How Can Fungal Infections Be Managed?
Both prevention and pharmacological treatment are equal partners in patients who have fungal infections. For treatment, there are many antifungal medications available, both topical and systemic.
Topical Management and Therapy
For superficial skin involvement with the dermatophytes (T. capitis, T. corporis, T. cruris, and Tenia pedis), antifungal sprays, powders, and solutions containing azoles, allylamines, butenafine, ciclopirox, and tolnaftate can be used. These are available in various prescription and over-the-counter commercial products and many have systemic versions for widespread or severe involvement.
- Azoles: fluconazole (Diflucan) , itraconazole (Sporanox), voriconazole (Vfend), posaconazole (Noxafil), isavuconazole (Cresemba), and ketoconazole (Nizoral).
Hepatotoxicity can occur with systemic azoles, so therapy should be accompanied by liver function studies.
- Allylamines: naftifine 2% cream (Naftin) and terbinafine 1% cream (Lamisil)
- Ciclopirox (Ciclodan, Loprox)
- Butenafine (Lotrimin)
- Tolnaftate (LamISIL, Tinactin)
Systemic Management and Therapy
Many of the active ingredients in the topical antifungal preparations have systemic counterparts that can be used when indicated, but with caveats:
- Nail involvement (onychomycosis): due to dermatophyte infections and Candida esophagitis as a complication of thrush are difficult to successfully treat with topical preparations. Systemic antifungal approaches are typically used. Nail involvement (T. unguium onychomycosis) has better success with systemic terbinafine (LamISIL) than griseofulvin (Grisfulvin); griseofulvin also has the disadvantage of requiring prolonged courses that increase the risk of hepatotoxicity and side effects.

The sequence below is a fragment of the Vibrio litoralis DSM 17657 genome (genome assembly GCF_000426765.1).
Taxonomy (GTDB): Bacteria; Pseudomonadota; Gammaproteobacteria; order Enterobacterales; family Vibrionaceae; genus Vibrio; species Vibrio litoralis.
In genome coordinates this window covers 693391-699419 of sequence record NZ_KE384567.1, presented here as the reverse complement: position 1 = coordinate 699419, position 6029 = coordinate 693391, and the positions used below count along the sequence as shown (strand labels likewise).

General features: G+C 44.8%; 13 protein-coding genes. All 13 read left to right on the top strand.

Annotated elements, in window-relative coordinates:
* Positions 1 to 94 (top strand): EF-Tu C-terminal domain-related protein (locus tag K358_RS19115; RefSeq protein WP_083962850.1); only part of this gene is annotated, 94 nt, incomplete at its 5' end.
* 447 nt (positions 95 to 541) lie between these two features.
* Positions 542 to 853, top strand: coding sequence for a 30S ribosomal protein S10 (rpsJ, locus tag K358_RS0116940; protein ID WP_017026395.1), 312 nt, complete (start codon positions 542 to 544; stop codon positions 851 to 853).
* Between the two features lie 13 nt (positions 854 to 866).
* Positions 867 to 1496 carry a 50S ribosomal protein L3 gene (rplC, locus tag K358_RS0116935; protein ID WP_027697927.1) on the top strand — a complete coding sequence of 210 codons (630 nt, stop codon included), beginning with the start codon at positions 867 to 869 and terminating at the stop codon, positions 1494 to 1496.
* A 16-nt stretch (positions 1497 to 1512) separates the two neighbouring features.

- Azoles: cannot be used in pregnancy during the first trimester, since they are teratogenic. Amphotericin B is the suggested alternative.
- Hepatotoxicity: Concerns should prompt pre-therapy, concomitant, and post-therapy liver function testing with systemic antifungal therapy, especially when it is prolonged.
Antifungal therapy is associated with GI upset, rashes, and–specifically with the azole, voriconazole–unusual visual disturbances and photosensitivity. Rarer side effecs include headaches, dizziness, and unusual tastes in the mouth.